High cereal fibre intake is associated with reduced risk for type 2 diabetes, but wheat fibre had little or no effect on glycaemic control or oral glucose tolerance in clinical trials lasting 4–12 weeks. To explain this discrepancy, we hypothesised that colonic adaptation to increased wheat fibre intake takes many months but eventually results in increased SCFA production and glucagon-like peptide-1 (GLP-1) secretion. Thus, the primary objective was to determine the time-course of the effects of increased wheat fibre intake on plasma acetate, butyrate and GLP-1 concentrations in hyperinsulinaemic human subjects over 1 year. Subjects with fasting plasma insulin ≥ 40 pmol/l were randomly assigned by computer to receive either a high-wheat fibre cereal (fibre group; 24 g fibre/d; twenty assigned; six dropped out, fourteen included) or a low-fibre cereal (control group; twenty assigned; six dropped-out, fourteen included) daily for 1 year. Acetate, butyrate and GLP-1 were measured during 8 h metabolic profiles performed every 3 months. There were no differences in body weight in the fibre group compared with the control group. After 9 months baseline-adjusted mean 8 h acetate and butyrate concentrations were higher on the high-fibre than the control cereal (P < 0·05). After 12 months on the high-fibre cereal, baseline-adjusted mean plasma GLP-1 was 1·3 (95 % CI 0·4, 2·2) pmol/l (P < 0·05) higher than at baseline (about 25 % increase) and 1·4 (95 % CI 0·1, 2·7) pmol/l (P < 0·05) higher than after 12 months on control. It is concluded that wheat fibre increased SCFA production and GLP-1 secretion in hyperinsulinaemic humans, but these effects took 9–12 months to develop. Since GLP-1 may increase insulin sensitivity and secretion, these results may provide a mechanism for the epidemiological association between high cereal fibre intake and reduced risk for diabetes.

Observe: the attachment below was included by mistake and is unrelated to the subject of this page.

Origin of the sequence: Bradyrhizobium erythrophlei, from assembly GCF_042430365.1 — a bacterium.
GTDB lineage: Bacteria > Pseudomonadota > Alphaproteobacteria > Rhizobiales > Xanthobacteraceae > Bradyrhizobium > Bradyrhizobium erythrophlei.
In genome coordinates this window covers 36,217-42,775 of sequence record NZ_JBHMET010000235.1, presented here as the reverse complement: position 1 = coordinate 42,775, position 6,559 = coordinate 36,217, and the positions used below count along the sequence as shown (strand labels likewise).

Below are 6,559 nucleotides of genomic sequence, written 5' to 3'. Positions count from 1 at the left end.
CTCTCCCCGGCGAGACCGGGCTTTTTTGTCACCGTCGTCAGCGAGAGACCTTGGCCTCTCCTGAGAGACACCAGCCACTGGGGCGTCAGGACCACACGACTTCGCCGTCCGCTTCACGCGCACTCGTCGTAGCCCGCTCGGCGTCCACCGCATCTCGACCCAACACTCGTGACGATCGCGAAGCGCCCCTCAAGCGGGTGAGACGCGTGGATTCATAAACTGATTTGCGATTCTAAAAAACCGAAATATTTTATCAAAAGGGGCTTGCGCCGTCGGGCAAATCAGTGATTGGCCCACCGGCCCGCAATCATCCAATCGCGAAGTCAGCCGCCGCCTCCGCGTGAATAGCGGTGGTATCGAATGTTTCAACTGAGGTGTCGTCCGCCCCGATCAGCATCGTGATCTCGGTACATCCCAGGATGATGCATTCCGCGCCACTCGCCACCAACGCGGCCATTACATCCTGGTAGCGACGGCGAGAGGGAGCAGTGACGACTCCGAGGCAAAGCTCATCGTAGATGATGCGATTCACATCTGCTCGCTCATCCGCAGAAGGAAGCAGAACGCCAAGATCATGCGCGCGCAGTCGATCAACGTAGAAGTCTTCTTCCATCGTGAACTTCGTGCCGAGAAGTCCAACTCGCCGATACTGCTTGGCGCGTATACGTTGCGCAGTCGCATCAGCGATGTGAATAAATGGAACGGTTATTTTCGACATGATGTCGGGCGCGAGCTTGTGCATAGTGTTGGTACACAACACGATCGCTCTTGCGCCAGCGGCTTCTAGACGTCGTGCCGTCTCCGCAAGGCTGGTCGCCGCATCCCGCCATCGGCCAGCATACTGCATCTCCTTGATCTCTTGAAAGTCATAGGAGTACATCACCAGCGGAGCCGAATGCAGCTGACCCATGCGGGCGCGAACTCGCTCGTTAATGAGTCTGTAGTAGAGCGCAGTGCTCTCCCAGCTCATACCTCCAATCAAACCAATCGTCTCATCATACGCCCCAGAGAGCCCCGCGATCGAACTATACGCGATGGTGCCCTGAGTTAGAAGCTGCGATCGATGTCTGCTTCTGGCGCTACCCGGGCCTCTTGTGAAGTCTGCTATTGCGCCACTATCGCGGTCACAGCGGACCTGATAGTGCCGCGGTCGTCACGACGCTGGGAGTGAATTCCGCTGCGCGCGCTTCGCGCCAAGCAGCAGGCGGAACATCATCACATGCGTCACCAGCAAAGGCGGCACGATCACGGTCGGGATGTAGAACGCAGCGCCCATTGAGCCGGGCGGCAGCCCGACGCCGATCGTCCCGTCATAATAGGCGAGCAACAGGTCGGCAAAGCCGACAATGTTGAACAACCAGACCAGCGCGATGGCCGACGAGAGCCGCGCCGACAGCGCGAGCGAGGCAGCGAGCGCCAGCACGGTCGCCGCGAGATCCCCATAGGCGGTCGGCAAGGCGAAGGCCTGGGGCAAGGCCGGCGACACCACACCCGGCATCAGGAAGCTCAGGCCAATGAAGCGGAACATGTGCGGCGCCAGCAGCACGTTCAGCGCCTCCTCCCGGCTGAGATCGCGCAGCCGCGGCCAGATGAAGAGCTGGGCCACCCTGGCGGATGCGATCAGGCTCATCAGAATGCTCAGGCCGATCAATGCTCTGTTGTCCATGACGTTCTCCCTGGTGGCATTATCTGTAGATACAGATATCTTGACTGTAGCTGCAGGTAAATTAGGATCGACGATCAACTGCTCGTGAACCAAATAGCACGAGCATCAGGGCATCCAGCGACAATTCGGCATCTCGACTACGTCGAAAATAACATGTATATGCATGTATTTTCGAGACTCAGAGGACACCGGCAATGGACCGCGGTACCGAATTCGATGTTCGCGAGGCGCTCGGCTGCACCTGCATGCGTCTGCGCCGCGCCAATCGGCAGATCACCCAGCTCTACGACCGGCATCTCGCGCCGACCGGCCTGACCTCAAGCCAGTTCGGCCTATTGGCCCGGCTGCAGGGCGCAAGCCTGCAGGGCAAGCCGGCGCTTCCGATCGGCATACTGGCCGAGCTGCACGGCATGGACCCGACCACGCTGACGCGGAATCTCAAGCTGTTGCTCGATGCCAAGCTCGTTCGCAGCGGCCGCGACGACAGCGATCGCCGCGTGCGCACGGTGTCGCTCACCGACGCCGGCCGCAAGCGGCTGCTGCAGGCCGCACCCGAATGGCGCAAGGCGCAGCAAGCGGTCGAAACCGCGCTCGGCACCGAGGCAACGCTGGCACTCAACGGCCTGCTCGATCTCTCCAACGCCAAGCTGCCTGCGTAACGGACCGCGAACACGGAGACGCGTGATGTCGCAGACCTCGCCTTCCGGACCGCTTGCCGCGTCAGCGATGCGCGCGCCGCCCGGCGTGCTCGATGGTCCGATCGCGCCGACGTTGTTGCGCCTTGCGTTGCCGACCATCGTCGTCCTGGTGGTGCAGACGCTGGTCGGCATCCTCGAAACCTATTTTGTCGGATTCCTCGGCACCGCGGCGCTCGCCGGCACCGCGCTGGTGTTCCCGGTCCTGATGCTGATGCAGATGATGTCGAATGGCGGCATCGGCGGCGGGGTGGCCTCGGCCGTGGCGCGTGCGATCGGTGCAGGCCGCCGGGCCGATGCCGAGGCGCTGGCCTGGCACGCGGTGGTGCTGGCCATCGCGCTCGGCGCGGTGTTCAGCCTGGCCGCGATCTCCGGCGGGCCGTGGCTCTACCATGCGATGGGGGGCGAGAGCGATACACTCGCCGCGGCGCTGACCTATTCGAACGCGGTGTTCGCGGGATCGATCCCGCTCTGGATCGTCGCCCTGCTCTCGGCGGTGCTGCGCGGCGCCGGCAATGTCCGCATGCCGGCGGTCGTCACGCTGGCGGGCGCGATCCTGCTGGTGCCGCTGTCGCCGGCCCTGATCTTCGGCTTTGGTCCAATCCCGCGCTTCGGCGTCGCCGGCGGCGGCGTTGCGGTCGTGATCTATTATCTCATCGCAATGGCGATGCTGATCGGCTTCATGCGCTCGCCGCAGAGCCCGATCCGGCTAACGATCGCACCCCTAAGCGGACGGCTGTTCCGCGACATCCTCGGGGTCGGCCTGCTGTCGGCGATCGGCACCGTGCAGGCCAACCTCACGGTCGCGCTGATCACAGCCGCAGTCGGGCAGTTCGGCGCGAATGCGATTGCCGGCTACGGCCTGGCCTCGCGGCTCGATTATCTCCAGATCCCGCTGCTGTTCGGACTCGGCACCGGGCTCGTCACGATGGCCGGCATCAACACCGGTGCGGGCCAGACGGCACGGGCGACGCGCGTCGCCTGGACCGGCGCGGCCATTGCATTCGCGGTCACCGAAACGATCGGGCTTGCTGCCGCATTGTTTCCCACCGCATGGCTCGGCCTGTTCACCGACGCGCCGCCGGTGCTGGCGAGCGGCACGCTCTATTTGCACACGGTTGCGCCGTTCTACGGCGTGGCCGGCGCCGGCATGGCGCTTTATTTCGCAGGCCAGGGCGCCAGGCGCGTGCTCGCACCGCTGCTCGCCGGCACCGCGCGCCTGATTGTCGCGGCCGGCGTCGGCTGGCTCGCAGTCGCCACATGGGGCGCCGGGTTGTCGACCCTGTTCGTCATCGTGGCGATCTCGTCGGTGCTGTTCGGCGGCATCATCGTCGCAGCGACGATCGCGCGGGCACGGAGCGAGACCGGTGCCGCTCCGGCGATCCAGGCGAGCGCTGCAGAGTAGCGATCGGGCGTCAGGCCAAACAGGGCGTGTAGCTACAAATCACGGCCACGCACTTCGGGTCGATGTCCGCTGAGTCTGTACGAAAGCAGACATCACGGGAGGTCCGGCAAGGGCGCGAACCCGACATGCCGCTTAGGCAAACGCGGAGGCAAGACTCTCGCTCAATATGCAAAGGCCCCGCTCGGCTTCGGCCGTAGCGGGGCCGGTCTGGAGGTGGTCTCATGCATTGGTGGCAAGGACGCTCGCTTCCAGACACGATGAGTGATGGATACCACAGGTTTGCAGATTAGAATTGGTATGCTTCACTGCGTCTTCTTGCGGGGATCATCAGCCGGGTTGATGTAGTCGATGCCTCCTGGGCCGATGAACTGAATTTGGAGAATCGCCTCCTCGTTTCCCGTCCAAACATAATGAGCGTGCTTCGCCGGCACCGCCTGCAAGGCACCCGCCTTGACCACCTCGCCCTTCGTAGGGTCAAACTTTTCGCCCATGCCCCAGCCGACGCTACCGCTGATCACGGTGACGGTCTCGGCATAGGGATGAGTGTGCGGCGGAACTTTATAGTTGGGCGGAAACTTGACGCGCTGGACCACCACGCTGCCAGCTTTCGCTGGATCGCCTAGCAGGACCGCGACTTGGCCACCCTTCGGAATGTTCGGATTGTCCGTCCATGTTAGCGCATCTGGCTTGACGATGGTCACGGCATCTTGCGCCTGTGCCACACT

Email your librarian or administrator to recommend adding this journal to your organisation's collection.